This section is from the book "Meals Medicinal", by W. T. Fernie. Also available from Amazon: Meals Medicinal: With "Herbal Simples" Curative Foods From the Cook in Place of Drugs From the Chemist.
The dried stigmata of our cultivated Crocus sativus furnish what is known as Saffron, this being put by the cook to various culinary uses. It should consist of the loose stigmata (uncaked), being thus known as true "hay Saffron." From olden times this has been esteemed as highly cordial, and salutary, with anti-spasmodic, and some sedative effects. A narcotic oil may be extracted from the stigmata. Most of the commercial Saffron is had from Greece, and Asia Minor. In England it was fashionable during the seventh century to make use for laundry purposes of starch stained yellow with Saffron.
And in an old cookery book of that period it is directed that "Saffron should be put into all Lenten sauces, soups, and other such dishes; also that without Saffron we cannot have well-cooked peas." Lord Bacon taught that "Saffron conveys medicine to the heart, cures its palpitation, removes melancholy, and uneasiness, revives the brain, renders the mind cheerful, and generates boldness." The name Crocus is taken from the Greek krokee, a thread, in allusion to the thin, elongated stigmata of the flower. Old Fuller has quaintly expounded his notion that "the Crocodile's tears are never true save when he is forced where Saffron groweth; whence he hath his name Croco-deilos, or the Saffron fearer, knowing himself to be all poison, and it all antidote." The colouring matter of Saffron is a substance called polychroite, or crocin, and the mildly stimulating properties of the stigmata depend upon a volatile oil. "Saffron is a special remedy for those that have consumption of the lungs, and are, as we term it, at death's door, and almost past breathing, so that it bringeth breath again, and prolongeth life for certain days, if ten, or twenty grains at most, be given in new, or sweet wine.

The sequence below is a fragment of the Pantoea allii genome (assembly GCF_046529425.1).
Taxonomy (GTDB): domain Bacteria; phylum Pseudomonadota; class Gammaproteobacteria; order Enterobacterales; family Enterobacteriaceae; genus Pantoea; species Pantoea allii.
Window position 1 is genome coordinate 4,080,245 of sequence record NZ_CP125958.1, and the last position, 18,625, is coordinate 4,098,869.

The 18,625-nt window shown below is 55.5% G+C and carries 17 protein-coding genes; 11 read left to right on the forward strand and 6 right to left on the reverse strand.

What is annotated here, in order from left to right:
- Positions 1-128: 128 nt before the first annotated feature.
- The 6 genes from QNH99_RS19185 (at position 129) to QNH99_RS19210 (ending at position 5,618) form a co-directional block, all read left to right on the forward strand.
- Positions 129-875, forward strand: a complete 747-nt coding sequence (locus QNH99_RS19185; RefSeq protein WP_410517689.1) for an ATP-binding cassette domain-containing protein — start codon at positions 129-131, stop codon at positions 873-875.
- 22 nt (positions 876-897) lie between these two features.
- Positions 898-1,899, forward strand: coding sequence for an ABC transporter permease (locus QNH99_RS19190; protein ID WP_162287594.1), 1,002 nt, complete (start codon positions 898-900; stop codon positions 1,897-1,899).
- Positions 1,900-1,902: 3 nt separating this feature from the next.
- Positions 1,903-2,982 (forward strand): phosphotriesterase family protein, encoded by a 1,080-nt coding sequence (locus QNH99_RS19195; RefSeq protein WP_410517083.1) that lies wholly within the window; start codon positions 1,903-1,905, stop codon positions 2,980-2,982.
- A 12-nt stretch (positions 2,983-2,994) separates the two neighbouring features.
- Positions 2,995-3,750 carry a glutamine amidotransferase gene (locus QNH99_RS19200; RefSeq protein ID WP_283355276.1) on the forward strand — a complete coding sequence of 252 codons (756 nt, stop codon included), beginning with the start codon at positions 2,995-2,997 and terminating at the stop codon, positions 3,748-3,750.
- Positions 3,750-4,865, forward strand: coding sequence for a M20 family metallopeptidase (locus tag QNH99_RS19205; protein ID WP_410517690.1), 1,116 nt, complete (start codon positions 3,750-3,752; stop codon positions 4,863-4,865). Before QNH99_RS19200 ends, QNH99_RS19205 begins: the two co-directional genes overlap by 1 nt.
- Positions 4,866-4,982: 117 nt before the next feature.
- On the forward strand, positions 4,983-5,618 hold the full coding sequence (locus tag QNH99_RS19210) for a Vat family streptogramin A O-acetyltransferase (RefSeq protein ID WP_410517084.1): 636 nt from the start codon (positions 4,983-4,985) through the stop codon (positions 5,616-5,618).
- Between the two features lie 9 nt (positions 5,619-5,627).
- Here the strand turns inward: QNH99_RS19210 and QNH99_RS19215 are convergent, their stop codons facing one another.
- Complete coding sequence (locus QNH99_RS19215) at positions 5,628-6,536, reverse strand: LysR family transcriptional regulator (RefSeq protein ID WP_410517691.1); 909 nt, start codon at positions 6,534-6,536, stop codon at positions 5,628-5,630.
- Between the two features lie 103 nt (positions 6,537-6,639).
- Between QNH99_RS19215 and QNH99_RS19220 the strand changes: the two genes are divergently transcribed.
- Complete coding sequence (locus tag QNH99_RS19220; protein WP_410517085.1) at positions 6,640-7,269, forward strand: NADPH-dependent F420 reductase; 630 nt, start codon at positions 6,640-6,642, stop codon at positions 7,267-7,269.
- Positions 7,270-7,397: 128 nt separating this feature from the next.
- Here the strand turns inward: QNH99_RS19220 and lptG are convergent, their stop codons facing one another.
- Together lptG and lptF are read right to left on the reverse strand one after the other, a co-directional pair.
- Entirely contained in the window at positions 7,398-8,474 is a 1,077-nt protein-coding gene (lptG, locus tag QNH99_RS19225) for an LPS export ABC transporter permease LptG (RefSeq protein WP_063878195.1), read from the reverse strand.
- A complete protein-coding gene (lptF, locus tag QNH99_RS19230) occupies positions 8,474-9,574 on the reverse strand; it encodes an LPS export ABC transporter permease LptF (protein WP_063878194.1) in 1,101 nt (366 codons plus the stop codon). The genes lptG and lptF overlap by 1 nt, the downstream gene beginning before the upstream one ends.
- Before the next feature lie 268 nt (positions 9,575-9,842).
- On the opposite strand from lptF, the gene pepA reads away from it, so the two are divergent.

It presently, and in a moment removeth away difficulty of breathing, which most dangerously, and suddenly happeneth".
Saffron tea will effectually control fluxes of blood, especially with women, if given of moderate strength, half a teacupful, sweetened to taste, every three, or four hours. The same remedy is likewise of service for faulty vision when there is a sense of gauze before the eyes, which the patient tries to wink or wipe away. "Nec poteris Croci dotes numerate, nec usus." It was customary in the sixteenth century to cultivate the growth of Saffron on a considerable scale, with varying success according to the season. Farmers who failed to produce a good crop became querulous, and wore dismal faces, being at the same time known agriculturally as "crokers"; and hence arose the exhortation under misfortune "not to be a croaker;" though others refer this figure of speech to the croaking of a frog.
Throughout Cornwall loaves, and cakes are commonly dyed yellow with Saffron. In Essex the plant was formerly cultivated largely, and particularly at Saffron Walden, where some of it was repeatedly presented in a silver cup by the corporation to several of our sovereigns, who visited Walden for the ceremony. The stigmata of the Saffron will give an intoxicating quality to beer; they exercise a specific influence on the brain, and nerves, insomuch that when taken in large doses the Saffron will cause immoderate mirth, and involuntary laughter. It has the singular property of counteracting the intoxication produced by alcoholic liquors, as do hops likewise to some extent; this was known to Pliny. Smelling strongly at the Hay Saffron of commerce (as obtained from France, and Spain) will cause headache, stupor, and heavy sleep, whilst during its internal use the urine becomes of a deep yellow, or orange colour. Irish women frequently dye their sheets with Saffron, so as to protect them from vermin, also with a view to strengthen their own limbs.